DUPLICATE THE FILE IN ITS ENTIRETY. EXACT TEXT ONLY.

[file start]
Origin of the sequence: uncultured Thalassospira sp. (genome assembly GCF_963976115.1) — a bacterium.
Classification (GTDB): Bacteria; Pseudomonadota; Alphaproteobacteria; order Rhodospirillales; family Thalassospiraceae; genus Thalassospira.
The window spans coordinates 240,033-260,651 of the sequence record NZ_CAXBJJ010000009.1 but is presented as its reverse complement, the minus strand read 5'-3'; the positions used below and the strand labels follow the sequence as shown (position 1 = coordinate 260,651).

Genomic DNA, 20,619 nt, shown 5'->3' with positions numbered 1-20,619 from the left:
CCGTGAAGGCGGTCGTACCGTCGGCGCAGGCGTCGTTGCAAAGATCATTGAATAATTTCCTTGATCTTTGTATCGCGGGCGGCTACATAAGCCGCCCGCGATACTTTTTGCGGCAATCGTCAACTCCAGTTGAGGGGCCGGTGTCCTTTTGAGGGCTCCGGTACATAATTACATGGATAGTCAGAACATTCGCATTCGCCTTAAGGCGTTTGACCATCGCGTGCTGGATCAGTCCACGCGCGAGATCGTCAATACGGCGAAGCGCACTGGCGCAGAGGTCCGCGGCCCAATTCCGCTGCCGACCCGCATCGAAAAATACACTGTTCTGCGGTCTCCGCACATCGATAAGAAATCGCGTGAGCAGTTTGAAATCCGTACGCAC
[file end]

Origin of the sequence: uncultured Thalassospira sp. (genome assembly GCF_963976115.1) — a bacterium.
Classification (GTDB): Bacteria; Pseudomonadota; Alphaproteobacteria; order Rhodospirillales; family Thalassospiraceae; genus Thalassospira.
The window spans coordinates 240,033-260,651 of the sequence record NZ_CAXBJJ010000009.1 but is presented as its reverse complement, the minus strand read 5'-3'; the positions used below and the strand labels follow the sequence as shown (position 1 = coordinate 260,651).

Genomic DNA, 20,619 nt, shown 5'->3' with positions numbered 1-20,619 from the left:
CCGTGAAGGCGGTCGTACCGTCGGCGCAGGCGTCGTTGCAAAGATCATTGAATAATTTCCTTGATCTTTGTATCGCGGGCGGCTACATAAGCCGCCCGCGATACTTTTTGCGGCAATCGTCAACTCCAGTTGAGGGGCCGGTGTCCTTTTGAGGGCTCCGGTACATAATTACATGGATAGTCAGAACATTCGCATTCGCCTTAAGGCGTTTGACCATCGCGTGCTGGATCAGTCCACGCGCGAGATCGTCAATACGGCGAAGCGCACTGGCGCAGAGGTCCGCGGCCCAATTCCGCTGCCGACCCGCATCGAAAAATACACTGTTCTGCGGTCTCCGCACATCGATAAGAAATCGCGTGAGCAGTTTGAAATCCGTACGCAC